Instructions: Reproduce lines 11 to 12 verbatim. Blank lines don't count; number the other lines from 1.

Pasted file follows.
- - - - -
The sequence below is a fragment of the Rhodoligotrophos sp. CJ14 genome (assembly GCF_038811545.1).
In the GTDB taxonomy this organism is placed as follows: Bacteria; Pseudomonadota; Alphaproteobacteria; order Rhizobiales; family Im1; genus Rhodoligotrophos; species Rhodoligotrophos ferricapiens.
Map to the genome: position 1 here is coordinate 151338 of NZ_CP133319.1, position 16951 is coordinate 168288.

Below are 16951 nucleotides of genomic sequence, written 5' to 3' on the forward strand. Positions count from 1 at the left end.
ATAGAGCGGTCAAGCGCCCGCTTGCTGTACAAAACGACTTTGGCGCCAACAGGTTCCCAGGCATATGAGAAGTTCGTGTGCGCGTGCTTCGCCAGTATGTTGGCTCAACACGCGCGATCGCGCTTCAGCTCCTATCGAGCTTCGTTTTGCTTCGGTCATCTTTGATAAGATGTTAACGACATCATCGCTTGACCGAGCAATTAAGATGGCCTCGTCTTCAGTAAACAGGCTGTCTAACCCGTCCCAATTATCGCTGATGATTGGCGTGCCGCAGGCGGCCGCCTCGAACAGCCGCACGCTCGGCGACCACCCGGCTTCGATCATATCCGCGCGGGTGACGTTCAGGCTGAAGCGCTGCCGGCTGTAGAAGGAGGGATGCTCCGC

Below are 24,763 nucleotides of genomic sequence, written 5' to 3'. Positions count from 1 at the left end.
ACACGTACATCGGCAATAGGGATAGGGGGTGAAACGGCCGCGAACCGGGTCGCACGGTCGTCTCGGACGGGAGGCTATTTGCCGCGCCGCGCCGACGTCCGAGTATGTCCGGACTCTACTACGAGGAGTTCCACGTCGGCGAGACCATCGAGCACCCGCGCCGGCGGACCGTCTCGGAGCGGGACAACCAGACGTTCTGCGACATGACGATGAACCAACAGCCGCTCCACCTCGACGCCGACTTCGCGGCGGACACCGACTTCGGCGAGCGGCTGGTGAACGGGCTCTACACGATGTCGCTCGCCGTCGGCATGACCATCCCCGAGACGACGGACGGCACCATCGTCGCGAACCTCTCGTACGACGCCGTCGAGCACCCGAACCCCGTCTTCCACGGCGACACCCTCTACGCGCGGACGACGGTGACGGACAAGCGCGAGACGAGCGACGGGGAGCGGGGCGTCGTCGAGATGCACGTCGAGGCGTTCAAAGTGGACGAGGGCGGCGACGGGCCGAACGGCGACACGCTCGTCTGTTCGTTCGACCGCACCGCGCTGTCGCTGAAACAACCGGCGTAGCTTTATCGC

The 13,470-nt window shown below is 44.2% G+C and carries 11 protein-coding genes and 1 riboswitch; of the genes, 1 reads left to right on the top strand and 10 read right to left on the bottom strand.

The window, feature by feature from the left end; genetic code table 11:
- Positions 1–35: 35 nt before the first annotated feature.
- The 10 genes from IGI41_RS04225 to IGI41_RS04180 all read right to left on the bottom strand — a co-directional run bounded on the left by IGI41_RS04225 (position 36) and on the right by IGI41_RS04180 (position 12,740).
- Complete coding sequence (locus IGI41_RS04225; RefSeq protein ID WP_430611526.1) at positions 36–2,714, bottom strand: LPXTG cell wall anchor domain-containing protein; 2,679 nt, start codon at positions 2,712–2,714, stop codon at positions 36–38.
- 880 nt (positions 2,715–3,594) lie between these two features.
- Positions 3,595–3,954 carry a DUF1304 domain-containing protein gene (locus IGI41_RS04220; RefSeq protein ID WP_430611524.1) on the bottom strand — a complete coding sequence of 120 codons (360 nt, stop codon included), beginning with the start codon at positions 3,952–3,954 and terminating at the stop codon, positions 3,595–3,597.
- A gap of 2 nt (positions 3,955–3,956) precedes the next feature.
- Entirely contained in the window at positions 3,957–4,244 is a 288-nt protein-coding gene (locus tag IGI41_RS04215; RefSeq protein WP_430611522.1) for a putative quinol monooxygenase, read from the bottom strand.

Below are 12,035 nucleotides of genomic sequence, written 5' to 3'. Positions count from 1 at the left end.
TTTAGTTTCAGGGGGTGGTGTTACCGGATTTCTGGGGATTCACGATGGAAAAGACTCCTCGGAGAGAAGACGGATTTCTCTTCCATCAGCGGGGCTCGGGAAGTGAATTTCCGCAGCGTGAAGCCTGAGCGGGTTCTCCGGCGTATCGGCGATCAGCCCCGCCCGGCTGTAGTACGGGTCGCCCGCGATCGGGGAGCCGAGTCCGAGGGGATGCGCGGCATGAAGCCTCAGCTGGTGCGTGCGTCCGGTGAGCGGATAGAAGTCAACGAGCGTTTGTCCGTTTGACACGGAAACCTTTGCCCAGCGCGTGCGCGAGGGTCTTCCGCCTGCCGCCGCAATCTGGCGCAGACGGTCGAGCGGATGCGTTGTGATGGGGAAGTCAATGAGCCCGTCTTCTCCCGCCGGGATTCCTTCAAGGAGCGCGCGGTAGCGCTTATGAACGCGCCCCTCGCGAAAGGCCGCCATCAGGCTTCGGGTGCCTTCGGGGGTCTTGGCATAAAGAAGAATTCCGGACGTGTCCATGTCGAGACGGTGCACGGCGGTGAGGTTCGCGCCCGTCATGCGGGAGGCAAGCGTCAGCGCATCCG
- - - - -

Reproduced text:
- The 10 genes from IGI41_RS04225 to IGI41_RS04180 all read right to left on the bottom strand — a co-directional run bounded on the left by IGI41_RS04225 (position 36) and on the right by IGI41_RS04180 (position 12,740).
- Complete coding sequence (locus IGI41_RS04225; RefSeq protein ID WP_430611526.1) at positions 36–2,714, bottom strand: LPXTG cell wall anchor domain-containing protein; 2,679 nt, start codon at positions 2,712–2,714, stop codon at positions 36–38.